See Pink Neon Sculptures Memorializing the Radcliffe Line at South Asia Institute in Chicago

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A socio-political, feminist artist, Chicago’s Pritika Chowdhry creates art installations that serve as anti-memorials to traumatic geopolitical events.
Her new project, Partition of India and Radcliffe Line, depicts the Partition of India in 1947 imposed by British decree, and how it impacted Muslim, Hindu, Sikh, and Bengali women
August 15, 2022 marks the 75th anniversary of this ill-fated event.
Partition of India and the Radcliffe Line – ‘Cracking India: The Line that Still Bleeds’ is a series of pink neon sculptures that allude to the gendered experience of the Partition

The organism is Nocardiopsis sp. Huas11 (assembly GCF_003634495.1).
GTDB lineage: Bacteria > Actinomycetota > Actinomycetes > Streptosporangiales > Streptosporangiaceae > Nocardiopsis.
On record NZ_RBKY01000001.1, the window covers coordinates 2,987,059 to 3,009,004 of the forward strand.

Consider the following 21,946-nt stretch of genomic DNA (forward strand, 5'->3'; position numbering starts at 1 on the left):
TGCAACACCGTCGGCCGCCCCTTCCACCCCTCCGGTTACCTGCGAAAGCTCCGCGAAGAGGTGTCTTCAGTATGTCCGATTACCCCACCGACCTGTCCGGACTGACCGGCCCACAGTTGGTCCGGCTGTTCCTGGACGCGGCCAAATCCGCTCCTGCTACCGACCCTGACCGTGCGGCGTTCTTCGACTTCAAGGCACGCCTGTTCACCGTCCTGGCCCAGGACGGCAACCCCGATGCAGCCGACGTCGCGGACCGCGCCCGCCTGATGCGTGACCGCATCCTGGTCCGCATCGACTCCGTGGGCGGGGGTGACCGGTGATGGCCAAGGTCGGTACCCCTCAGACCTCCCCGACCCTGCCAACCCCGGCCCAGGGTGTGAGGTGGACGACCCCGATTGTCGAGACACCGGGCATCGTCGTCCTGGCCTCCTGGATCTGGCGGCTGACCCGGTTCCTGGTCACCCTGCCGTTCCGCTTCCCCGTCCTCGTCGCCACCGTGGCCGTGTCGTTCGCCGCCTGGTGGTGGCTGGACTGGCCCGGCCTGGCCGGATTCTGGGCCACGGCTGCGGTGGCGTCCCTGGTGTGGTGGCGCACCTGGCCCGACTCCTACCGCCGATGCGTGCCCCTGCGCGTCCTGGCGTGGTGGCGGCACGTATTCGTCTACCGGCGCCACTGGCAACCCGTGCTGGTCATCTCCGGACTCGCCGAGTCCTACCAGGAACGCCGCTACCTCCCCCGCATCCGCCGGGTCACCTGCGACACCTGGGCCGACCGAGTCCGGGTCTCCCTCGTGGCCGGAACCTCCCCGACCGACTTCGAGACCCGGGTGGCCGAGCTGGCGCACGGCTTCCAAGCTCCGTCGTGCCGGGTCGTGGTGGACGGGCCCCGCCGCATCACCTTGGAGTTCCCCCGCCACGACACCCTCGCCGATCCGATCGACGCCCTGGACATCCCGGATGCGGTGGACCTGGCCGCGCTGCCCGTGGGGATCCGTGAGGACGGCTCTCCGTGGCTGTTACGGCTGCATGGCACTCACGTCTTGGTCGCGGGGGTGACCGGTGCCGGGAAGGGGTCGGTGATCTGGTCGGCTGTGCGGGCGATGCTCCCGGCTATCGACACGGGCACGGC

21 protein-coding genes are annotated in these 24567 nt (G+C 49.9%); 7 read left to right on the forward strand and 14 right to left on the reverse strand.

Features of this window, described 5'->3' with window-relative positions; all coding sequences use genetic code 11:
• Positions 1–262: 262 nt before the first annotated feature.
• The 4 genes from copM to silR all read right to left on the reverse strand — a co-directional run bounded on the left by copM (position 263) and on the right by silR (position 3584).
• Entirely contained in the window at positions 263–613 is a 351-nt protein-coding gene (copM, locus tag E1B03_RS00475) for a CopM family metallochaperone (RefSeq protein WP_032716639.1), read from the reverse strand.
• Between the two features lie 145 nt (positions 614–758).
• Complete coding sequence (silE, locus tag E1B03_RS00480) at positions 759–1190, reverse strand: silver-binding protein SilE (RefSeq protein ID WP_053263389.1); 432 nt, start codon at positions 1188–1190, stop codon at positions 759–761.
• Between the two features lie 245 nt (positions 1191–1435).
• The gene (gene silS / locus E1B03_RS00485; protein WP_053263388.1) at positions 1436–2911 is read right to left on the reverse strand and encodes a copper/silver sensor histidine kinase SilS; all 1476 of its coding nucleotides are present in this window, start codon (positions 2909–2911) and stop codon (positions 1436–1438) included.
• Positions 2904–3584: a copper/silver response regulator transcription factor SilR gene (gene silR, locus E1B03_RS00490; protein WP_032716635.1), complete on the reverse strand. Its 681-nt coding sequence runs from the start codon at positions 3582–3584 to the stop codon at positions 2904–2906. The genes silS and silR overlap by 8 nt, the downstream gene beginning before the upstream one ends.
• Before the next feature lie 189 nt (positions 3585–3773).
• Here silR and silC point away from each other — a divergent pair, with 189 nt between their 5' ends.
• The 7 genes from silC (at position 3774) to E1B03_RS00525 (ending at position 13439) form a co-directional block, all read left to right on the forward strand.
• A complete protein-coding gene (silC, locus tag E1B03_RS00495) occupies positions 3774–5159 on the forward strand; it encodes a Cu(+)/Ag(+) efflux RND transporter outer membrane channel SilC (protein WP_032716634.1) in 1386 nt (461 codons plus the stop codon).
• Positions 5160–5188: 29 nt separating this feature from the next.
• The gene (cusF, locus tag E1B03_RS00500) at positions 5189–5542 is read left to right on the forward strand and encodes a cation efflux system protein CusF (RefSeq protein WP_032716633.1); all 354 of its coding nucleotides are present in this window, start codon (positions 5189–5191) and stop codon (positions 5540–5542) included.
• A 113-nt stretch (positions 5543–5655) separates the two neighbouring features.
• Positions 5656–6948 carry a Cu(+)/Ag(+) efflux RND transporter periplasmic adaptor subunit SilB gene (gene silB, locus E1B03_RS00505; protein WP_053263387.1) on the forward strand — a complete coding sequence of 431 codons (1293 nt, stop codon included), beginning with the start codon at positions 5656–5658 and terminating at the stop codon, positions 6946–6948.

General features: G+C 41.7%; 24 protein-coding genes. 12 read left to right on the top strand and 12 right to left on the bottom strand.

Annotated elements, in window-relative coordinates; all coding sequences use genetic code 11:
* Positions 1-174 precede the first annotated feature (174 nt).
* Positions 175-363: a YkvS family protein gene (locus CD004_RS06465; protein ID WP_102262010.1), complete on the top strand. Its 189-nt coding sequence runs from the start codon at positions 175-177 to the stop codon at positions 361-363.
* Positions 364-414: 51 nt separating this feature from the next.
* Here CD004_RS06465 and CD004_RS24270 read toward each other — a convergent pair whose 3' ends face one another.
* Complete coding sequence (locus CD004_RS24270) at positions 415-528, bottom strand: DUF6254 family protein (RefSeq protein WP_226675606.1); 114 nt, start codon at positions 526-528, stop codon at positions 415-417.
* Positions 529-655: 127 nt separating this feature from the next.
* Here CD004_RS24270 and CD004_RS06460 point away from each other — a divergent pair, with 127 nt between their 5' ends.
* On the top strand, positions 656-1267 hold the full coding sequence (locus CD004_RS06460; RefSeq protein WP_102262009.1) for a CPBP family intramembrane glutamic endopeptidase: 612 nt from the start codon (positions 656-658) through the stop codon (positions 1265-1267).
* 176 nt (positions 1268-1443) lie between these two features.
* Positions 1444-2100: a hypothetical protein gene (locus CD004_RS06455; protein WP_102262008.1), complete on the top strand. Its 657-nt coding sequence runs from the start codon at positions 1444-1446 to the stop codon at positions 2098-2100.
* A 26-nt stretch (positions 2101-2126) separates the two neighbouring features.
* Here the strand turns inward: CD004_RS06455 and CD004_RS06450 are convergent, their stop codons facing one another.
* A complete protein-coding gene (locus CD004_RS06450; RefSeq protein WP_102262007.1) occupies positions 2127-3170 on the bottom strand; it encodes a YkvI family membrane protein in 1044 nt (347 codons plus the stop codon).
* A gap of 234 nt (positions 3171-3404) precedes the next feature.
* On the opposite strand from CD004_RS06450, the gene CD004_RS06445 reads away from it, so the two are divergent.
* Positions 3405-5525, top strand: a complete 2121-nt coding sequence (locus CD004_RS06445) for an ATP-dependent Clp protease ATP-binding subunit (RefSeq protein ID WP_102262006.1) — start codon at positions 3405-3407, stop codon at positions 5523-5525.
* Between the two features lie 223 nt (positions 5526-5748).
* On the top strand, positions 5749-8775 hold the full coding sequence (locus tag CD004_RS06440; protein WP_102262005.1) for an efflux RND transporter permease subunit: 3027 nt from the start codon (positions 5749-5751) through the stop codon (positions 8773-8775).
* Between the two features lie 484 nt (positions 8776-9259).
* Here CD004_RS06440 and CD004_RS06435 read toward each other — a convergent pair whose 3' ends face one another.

The series recalls the formalized division that placed India in-between two Pakistani regions, intensifying distrust between religious groups and leading to coomunal riots and war.
Chowdhry’s grandparents survived the Partition of India but lost members of their family. She has since devoted her art to examining such traumatic geopolitical events.
Chowdhry’s newest project represents the pain and brutality triggered by a foreign power, and highlights the powerlessness victims of geopolitical strife are forced to bear.
Click on the link in the description to view Pritika Chowdhry’s Partition of India and the Radcliffe Line – ‘Cracking India: The Line that Still Bleeds.’


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